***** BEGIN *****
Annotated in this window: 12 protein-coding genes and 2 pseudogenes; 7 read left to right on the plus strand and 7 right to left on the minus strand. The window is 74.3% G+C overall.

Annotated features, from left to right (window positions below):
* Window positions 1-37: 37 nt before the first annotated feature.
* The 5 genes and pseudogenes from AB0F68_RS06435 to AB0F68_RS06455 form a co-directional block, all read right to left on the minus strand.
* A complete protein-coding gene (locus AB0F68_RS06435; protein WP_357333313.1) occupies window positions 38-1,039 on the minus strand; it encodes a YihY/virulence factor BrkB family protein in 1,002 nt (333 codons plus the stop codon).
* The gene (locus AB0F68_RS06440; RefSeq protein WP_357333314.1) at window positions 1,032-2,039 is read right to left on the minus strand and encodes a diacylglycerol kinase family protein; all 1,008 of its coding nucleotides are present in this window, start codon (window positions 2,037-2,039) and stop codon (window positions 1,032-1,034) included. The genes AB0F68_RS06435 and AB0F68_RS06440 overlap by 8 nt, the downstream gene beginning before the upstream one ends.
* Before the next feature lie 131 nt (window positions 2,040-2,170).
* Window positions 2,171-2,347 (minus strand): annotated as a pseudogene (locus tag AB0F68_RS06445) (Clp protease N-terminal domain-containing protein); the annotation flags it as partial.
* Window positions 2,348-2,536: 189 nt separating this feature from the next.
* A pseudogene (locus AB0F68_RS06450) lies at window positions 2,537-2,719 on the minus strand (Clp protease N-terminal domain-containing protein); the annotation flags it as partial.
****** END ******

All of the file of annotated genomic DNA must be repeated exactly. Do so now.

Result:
Annotated in this window: 12 protein-coding genes and 2 pseudogenes; 7 read left to right on the plus strand and 7 right to left on the minus strand. The window is 74.3% G+C overall.

Annotated features, from left to right (window positions below):
* Window positions 1-37: 37 nt before the first annotated feature.
* The 5 genes and pseudogenes from AB0F68_RS06435 to AB0F68_RS06455 form a co-directional block, all read right to left on the minus strand.
* A complete protein-coding gene (locus AB0F68_RS06435; protein WP_357333313.1) occupies window positions 38-1,039 on the minus strand; it encodes a YihY/virulence factor BrkB family protein in 1,002 nt (333 codons plus the stop codon).
* The gene (locus AB0F68_RS06440; RefSeq protein WP_357333314.1) at window positions 1,032-2,039 is read right to left on the minus strand and encodes a diacylglycerol kinase family protein; all 1,008 of its coding nucleotides are present in this window, start codon (window positions 2,037-2,039) and stop codon (window positions 1,032-1,034) included. The genes AB0F68_RS06435 and AB0F68_RS06440 overlap by 8 nt, the downstream gene beginning before the upstream one ends.
* Before the next feature lie 131 nt (window positions 2,040-2,170).
* Window positions 2,171-2,347 (minus strand): annotated as a pseudogene (locus tag AB0F68_RS06445) (Clp protease N-terminal domain-containing protein); the annotation flags it as partial.
* Window positions 2,348-2,536: 189 nt separating this feature from the next.
* A pseudogene (locus AB0F68_RS06450) lies at window positions 2,537-2,719 on the minus strand (Clp protease N-terminal domain-containing protein); the annotation flags it as partial.